Fully Booked: Cover Art & Design for Books

Prepare for this review to become rather meta. Gestalten’s Fully Booked: Cover Art and Design for Books is a design book about book design also containing six essays, three apiece by Katherine Gillieson and Maria Fusco, one of which is an essay about the difficulty of producing a book on books. Phew. As with all of Gestalten’s output, Fully Booked is a well-produced, finely printed and sturdy affair – regardless of the content, their publications never fail on the production...

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Glimmer

Review by David Sherwin The further I’ve progressed in my career as designer, the harder it’s become to share with others exactly what I do. First, I managed layout at a magazine and bootstrapped a few websites in thrilling Adobe PageMill. Then, within a design studio, I was responsible for creating brands and annual reports—with little to no formal training to the otherwise. Add in a number of years in advertising and marketing, leaven it with a few more of user research and...

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Daniel Eatock – Imprint

I have been wanting to write the review of Daniel Eatock’s book, Imprint, (Amazon: US | CA| UK | DE) for some time. It has lain on my desk for weeks and I have delved into it over an over, but the truth is that I have struggled to really work out how to describe it. Martin Soames does a good job in Eye magazine by using Eatock’s list-making obsessiveness to describe Eatock and the book itself, but he also barely scratches the surface of its complexity. (Incidentally, there is a good...

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The Designful Company

Review by David Sherwin “If you wanna innovate, you gotta design. – Marty Neumeier From the airy confines of interior design to the tailored minutae of the type designer, the varied disciplines of our profession continue to rush outwards like galaxies fleeing the Big Bang. And the force that drives our profession’s expansion? The universal process we call design. As designers, we have lived and breathed this process often enough to embody its power, in whatever domain we...

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A Practical Guide to Designing for the Web

(Guest Review by Shannon Smith) Mark Boulton just saved me a ton of money on design school. His new book, A Practical Guide to Designing for the Web, is meant to help Web designers who haven’t been to design school ‘learn the basics of graphic design and apply them to their Web designs – producing more effective, polished, detailed and professional sites.’ I definitely fall into that category. (Click to enlarge – Picture: Mark Boulton Design) Of course his book...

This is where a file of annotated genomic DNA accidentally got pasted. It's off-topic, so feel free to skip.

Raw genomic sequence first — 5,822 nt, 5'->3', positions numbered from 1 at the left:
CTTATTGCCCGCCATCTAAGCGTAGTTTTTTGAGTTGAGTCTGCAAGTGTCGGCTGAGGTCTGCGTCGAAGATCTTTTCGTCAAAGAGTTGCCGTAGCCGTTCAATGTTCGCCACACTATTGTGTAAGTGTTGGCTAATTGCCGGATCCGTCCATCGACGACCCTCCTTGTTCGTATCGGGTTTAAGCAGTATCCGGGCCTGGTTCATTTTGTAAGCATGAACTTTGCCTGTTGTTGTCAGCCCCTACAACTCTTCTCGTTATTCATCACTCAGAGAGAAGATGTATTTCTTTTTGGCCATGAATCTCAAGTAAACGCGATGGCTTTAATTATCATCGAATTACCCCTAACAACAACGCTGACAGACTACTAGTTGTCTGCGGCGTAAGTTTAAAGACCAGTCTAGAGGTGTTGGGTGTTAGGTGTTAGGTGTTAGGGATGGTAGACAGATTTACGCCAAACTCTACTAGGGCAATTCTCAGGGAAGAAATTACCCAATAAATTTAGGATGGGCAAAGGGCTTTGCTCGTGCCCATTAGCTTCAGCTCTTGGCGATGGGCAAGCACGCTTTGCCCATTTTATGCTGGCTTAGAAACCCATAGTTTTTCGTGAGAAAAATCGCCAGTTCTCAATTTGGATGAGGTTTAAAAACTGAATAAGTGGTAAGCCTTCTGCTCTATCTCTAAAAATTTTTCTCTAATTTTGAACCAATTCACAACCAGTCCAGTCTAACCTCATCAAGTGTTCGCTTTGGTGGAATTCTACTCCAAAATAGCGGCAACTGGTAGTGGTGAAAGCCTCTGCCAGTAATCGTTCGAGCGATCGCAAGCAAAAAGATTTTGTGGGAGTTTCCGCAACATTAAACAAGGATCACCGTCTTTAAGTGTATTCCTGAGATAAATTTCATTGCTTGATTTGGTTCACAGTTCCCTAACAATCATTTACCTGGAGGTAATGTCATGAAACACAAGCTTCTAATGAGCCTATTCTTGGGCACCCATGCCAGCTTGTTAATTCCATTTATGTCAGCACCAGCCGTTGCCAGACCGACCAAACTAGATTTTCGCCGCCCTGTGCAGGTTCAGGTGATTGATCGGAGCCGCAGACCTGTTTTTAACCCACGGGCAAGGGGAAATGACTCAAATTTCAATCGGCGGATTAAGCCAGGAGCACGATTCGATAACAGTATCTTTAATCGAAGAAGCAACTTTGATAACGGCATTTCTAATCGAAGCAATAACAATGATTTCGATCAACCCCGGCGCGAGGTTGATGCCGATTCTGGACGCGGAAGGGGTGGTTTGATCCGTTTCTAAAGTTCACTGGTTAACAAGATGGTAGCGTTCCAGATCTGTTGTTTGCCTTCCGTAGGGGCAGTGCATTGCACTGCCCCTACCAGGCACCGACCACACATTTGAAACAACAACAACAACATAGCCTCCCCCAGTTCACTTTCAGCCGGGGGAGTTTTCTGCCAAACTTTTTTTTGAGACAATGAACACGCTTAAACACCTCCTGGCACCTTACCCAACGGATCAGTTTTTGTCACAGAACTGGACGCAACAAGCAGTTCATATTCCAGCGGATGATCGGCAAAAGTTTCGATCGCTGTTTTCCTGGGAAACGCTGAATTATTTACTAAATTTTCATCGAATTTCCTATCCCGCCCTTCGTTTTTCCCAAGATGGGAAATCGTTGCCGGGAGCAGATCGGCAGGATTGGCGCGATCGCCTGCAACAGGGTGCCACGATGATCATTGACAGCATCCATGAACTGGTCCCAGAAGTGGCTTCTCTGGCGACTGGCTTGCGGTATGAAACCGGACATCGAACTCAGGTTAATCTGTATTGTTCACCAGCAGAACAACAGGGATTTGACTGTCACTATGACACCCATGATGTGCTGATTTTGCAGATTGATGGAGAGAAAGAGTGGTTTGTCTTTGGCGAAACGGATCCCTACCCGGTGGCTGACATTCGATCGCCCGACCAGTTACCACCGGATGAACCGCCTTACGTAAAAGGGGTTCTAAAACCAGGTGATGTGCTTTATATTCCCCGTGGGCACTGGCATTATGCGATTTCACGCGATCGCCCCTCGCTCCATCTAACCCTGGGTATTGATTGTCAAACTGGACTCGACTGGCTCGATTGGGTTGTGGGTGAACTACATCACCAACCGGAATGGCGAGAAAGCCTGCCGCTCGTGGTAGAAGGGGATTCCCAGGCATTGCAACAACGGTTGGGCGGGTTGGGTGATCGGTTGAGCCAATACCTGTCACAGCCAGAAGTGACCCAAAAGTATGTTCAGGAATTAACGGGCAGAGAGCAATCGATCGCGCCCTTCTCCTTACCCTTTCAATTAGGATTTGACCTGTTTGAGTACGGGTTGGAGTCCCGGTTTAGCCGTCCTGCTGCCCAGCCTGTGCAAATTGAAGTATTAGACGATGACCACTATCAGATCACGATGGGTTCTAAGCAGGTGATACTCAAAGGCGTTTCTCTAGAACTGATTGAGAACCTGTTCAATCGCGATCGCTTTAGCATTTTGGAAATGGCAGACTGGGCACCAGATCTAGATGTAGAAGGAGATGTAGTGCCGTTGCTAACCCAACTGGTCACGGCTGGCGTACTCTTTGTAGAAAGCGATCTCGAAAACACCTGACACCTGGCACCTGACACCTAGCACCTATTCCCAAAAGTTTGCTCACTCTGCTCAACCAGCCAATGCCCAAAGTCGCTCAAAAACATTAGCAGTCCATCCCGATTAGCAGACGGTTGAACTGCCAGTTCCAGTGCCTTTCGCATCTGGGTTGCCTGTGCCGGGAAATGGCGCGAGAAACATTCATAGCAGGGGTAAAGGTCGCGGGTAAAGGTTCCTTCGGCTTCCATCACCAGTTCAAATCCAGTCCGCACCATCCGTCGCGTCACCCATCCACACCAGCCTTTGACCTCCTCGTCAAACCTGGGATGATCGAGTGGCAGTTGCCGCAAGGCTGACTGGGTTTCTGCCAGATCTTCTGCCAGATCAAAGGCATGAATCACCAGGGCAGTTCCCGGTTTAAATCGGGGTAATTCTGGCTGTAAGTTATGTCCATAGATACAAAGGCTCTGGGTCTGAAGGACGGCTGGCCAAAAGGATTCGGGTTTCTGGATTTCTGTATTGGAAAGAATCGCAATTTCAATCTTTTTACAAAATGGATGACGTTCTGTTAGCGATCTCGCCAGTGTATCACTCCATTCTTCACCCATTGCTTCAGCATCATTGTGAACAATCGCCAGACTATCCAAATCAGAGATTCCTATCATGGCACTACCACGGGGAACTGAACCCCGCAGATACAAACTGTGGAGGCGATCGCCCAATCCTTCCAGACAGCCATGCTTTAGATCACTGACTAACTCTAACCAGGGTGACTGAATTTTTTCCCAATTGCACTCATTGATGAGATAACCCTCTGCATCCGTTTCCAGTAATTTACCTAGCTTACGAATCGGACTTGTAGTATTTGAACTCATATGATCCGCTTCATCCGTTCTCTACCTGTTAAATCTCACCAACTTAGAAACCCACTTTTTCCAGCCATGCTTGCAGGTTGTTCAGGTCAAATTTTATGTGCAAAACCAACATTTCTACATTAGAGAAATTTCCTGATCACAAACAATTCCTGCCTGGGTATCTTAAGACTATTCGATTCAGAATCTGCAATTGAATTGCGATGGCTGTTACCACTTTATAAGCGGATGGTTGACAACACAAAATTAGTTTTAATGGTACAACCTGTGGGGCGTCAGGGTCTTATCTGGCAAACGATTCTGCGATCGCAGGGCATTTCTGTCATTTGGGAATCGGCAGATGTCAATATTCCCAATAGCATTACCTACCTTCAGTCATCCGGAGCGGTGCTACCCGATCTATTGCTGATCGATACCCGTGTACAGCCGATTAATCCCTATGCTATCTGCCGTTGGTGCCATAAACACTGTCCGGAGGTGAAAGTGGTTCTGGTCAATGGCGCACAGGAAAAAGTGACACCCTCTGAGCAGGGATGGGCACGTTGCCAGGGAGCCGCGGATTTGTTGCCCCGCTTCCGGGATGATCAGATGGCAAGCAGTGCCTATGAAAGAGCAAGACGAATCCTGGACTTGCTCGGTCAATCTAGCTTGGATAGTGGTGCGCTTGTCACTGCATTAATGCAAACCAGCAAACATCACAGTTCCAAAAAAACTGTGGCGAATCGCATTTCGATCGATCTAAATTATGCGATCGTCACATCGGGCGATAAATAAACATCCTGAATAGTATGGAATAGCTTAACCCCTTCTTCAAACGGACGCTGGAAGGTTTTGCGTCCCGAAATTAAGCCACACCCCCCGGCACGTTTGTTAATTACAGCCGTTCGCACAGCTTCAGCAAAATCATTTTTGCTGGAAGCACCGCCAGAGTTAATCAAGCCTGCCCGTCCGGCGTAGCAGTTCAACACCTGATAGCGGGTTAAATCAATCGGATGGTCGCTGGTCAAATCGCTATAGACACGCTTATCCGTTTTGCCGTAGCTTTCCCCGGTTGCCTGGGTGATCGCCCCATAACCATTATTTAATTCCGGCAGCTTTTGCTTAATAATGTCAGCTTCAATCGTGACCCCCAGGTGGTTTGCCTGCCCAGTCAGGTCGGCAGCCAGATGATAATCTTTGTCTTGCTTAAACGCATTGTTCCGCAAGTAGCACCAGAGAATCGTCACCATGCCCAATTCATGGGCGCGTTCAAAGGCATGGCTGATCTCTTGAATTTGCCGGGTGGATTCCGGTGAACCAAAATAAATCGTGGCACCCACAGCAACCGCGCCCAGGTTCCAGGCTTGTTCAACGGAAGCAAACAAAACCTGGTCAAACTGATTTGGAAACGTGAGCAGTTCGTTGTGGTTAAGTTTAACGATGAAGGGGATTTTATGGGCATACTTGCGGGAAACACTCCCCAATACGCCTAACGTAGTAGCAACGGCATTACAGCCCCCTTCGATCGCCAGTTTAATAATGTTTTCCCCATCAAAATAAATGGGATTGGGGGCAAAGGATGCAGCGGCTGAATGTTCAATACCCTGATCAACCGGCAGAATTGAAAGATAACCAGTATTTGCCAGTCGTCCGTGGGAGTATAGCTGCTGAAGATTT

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Art of the Modern Movie Poster & Translating Hollywood

(Guest review by Daniel Gray) As commercial art produced to sell another form of commercial art, film posters can often be crass, repetitive, disposable. They’re just adverts to convince you to sit in a dark room for a couple of hours, right? They’re all about big floating heads, questionable quotes from reviewers, mugging comedians accompanied by bold red text on white backgrounds, right? Well mostly, yes. But, as with the films themselves, amidst all the dreck you’ll find...

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The Advertising Concept Book

What makes a good ad? What makes an award-winning creative idea? These days its easy to get distracted by fancy art direction and technological novelties, but when you strip all that away, does the idea still stand up? This is the essence of Pete Barry’s The Advertising Concept Book (Amazon: US|CA|UK|DE) in which you won’t see a single glossy image. No 3D, no photography, no screenshots, just pencil sketches and thumbnails. Sketches are still a staple of the process of developing...

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UPPERCASE Magazine

I am cheating here because UPPERCASE is a magazine and not a book, but rules are made to be broken. How could a web site that bills tags itself with “books for the creative mind” turn down a review of the first issue of a magazine that bills itself as a “magazine for the creative and curious”? Exactly. So, what can one say about another magazine in such a crowded marketplace? Although it is hard to tell just from the first issue, UPPERCASE differs from most glossy...

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Information Architecture: Blueprints for the Web

(Guest review by Steve ‘Doc’ Baty) For people who approached information architecture via Rosenfeld & Morville’s “Polar Bear” book Information Architecture for the World Wide Web, there was a gap left between an understanding of what was meant by information architecture versus how to actually do information architecture. The knowledge about IA failed to provide a starting point on the practical implementation of those ideas. Information Architecture:...

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Cars: Freedom, Style, Sex, Power, Motion, Colour, Everything.

The car sums up the contradictions of industrialised age more than any other design object. Simultaneously a symbol of desire, design and engineering brilliance and of over-consumption of resources and destruction of the environment. The subtitle to Stephen Bayley’s Cars (Amazon: US|CA|UK|DE) comes from Tom Wolfe’s The Kandy-Kolored Tangerine-Flake Streamline Baby. “Cars mean more to these kids than architecture did in Europe’s great formal century, say, 1750 to...

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